Allston Yards is a massive new development slated to go up on the edge of I-90, next to the Boston Landing Commuter Rail station. Locals are calling it one of the biggest residential developments in Allston-Brighton history.
The site is currently a sprawling parking lot and a strip mall, home to Stop & Shop, HomeGoods and Dollar Tree. If developers have their way, the approximately 10-acre property will be home to a more than 1 million square-foot development. It will include three apartment buildings with more than 850 units, an office building, some green space, a supermarket and a new network of streets. But activists have concerns, and they are primarily directed toward the city of Boston.
At a public meeting in late November, the developers rattled off a bunch of changes they had made in response to community feedback. The list included increasing the percent of condos required to be owner-occupied, increasing the number of affordable units and ensuring the park is a permanent feature of the project.
Then, they opened the microphone to the public. Many comments were positive. Some asked for more affordable housing. Others asked for clarification on a proposed fund to help residents become homeowners. Still others worried that the green space was insufficient. However, many members of the Brighton Allston Community Coalition (BACC) saved their harshest criticism for the city.
What the commenters found galling, they said, was that the public comment period ends this week — on Dec. 9 — and a legal notice suggests that on Dec. 12, the Boston Planning and Development Agency (BPDA) will vote on approving the development.
"That's an insult," said Jim Prince, who is part of the BACC and has lived in the neighborhood for 59 years. "There is no way that they can take into account the comments, review everything, discuss it and vote on it."
Prince views this short window as a signal that resident feedback from this comment period is not being taken seriously.
"The city has decided this project is going forward and that's the way it's going to be. And, unfortunately, this happens all the time,” said Prince. “The process stinks."
City Councilor Michelle Wu echoes this sentiment.She has called for abolishing the BPDA because, she says, it serves only the privileged and the powerful.
Prince said he’d like to see the BPDA "spend just a little bit more time” and he asked that they not “B.S. us."
Boston’s BPDA declined to be interviewed, but in a statement said: “The current proposal for Allston Yards has evolved significantly since it was originally submitted to the Boston Planning & Development Agency (BPDA) over two years ago. Following 12 public meetings and two previous comment periods, the current proposal is reflective of the feedback received by the community.”
The statement also said the agency is reviewing comments as they are received and that it “[has] not determined if the project will be recommended for approval at the December BPDA Board meeting.”
A final determination about Thursday's agenda will happen on Tuesday afternoon, just 48 hours before the meeting, according to a BPDA spokesperson.
John Twohig, executive vice president of New England Development — which is partnering with Stop & Shop on Allston Yards — defended the timeline and said the public has had plenty of time to comment.
“Anyone that says this [timeline] is insulting, quite honestly, their motivation is probably just to delay the project," said Twohig. "Name a project like this that has been three years in the community, and the number of community meetings that we have done, the outreach that we have done, the responsiveness that we have had, the extended comment periods that we have given at every stage."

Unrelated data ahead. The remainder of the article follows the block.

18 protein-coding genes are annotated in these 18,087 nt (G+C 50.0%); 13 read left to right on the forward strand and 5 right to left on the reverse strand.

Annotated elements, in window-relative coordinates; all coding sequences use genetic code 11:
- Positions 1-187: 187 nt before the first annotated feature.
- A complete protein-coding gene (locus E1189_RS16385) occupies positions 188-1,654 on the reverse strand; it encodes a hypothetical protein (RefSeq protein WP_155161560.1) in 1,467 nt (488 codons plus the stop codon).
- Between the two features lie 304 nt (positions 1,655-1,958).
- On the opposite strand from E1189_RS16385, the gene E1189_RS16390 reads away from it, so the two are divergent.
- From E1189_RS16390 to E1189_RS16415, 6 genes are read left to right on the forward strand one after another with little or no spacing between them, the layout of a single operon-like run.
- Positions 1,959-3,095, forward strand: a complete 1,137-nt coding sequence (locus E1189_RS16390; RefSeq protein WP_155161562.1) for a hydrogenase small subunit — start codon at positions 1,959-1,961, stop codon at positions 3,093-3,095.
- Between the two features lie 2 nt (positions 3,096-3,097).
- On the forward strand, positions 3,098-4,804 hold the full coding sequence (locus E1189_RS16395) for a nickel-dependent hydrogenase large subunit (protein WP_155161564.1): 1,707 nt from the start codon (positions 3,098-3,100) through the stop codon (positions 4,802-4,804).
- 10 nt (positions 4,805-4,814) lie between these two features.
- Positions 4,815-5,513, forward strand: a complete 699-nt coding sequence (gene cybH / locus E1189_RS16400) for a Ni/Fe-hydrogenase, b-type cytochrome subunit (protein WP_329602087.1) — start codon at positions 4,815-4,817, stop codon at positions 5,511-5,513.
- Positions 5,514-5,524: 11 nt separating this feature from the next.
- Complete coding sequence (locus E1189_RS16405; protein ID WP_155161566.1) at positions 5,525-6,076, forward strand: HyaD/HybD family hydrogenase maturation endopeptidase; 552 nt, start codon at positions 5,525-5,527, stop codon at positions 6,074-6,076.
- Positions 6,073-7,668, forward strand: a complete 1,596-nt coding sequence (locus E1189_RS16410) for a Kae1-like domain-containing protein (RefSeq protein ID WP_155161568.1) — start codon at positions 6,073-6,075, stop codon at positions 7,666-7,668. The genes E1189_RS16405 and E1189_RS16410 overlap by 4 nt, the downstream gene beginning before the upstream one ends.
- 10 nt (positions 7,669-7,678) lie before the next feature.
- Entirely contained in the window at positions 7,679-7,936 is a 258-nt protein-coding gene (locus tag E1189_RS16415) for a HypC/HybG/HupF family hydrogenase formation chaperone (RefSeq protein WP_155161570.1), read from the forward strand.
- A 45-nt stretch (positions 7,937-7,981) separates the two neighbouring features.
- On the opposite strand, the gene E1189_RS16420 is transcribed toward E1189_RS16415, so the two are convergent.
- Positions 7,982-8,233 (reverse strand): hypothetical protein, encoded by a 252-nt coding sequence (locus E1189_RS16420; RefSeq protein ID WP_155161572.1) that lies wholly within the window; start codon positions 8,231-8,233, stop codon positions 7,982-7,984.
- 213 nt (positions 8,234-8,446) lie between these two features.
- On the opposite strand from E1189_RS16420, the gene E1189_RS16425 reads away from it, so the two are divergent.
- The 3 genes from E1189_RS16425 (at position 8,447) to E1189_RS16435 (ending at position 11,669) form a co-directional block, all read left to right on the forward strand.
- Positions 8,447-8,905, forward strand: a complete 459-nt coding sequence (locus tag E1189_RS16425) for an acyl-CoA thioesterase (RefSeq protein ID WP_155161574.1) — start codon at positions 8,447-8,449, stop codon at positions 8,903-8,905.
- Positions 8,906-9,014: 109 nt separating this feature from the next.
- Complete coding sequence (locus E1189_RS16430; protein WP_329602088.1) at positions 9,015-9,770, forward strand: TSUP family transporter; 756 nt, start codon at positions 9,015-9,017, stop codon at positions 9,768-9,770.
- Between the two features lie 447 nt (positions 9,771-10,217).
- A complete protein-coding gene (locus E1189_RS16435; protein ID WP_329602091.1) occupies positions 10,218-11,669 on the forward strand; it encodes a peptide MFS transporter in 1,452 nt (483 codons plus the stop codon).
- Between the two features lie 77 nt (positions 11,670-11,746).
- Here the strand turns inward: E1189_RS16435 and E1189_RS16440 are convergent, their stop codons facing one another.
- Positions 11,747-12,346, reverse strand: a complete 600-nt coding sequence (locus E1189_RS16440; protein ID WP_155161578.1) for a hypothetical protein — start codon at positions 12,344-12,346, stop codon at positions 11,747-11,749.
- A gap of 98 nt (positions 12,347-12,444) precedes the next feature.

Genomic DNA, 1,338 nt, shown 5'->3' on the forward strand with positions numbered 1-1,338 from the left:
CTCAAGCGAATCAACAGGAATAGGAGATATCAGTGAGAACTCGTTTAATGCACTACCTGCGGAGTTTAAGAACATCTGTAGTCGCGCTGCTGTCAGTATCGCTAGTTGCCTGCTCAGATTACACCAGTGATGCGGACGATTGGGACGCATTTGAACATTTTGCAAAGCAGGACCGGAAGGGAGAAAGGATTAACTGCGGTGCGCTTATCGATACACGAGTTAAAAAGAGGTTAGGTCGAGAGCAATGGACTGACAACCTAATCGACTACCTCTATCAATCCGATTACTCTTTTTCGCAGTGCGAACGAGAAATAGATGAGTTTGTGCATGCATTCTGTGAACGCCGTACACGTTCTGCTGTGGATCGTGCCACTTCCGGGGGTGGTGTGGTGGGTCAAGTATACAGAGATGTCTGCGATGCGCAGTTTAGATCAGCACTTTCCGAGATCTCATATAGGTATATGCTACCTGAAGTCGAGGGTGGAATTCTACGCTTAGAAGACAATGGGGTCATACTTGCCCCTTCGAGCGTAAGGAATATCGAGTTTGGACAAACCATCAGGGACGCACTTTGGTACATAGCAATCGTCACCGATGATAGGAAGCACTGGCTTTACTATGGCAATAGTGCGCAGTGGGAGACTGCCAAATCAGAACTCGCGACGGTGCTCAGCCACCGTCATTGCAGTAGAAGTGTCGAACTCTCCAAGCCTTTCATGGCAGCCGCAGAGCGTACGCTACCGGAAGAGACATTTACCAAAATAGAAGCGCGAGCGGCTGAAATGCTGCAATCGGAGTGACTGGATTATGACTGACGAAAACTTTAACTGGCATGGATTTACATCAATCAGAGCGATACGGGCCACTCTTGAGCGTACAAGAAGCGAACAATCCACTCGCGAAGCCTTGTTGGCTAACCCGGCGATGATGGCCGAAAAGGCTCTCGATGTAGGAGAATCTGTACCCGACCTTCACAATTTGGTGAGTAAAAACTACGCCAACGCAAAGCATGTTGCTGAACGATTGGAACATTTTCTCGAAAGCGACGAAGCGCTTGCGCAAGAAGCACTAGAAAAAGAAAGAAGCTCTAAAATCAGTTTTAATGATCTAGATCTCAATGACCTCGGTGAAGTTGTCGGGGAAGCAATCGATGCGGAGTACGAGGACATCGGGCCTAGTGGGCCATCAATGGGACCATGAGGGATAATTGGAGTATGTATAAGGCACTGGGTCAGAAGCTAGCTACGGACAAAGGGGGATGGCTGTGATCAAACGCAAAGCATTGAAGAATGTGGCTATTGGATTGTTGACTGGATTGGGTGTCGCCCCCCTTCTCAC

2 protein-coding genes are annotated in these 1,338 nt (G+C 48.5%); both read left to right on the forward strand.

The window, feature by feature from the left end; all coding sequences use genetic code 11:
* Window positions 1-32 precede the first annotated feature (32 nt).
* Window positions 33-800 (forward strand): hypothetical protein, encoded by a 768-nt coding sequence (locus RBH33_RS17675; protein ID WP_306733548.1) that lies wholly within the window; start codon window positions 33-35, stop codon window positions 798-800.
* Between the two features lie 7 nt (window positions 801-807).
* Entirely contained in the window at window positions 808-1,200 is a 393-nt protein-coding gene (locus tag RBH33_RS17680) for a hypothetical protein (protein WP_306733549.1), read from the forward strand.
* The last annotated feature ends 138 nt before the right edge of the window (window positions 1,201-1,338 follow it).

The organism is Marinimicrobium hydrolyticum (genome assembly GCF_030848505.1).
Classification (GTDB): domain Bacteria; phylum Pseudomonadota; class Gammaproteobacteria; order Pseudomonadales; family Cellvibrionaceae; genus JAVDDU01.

So, is this a model for how to manage a big development or a big insult to neighbors? The answer may lie outside of Boston.
Roberta Schur, the Community Development Manager at the Tacoma Housing Authority in Washington state who has worked in other locations around the country, said there's no one way to make sure the community isn't "insulted."
"What works in one neighborhood wouldn't necessarily work in another neighborhood," said Schur.
But, she said, there are ways to mitigate resentment. Take the Hilltop neighborhood in Tacoma as an example, she said. It’s a place where there’s a lot of rapid development, like Allston-Brighton, and there’s a lot of fear there about the changes.
"We didn't have what you would call public meetings," Schur said. Instead, they hosted what they called "design labs," among other initiatives.
The project's architectural team brought on people from the local community who hosted these "design labs," but there was no big room, no presentation and no microphone for people to line up at during the comment period.
"We would have 75-plus people,” said Schur. “We had maps out on the table and people [were] putting post-it notes everywhere and saying what they liked and didn't like."
Schur said the goals of their process were to reach out to community members who often are not involved in discussions about development, and to include local organizations and groups in the planning process.
“People felt genuinely heard," she said, adding that this is because people saw real, substantive changes in how the buildings would look and feel based on their input.
Schur acknowledged it’s harder if a development is 100 percent private and there’s a strong profit motive. However, she said, the core principles remain: A willingness to tailor everything to the specific neighborhood and adapt when residents propose reasonable changes.
Back in Allston, Prince said he does not believe that kind of willingness exists with Boston officials who oversee the developers. But with a lot more development coming to Allston-Brighton, he said, even if neighbors feel steamrolled, they’ll still show up to try to make their voices heard.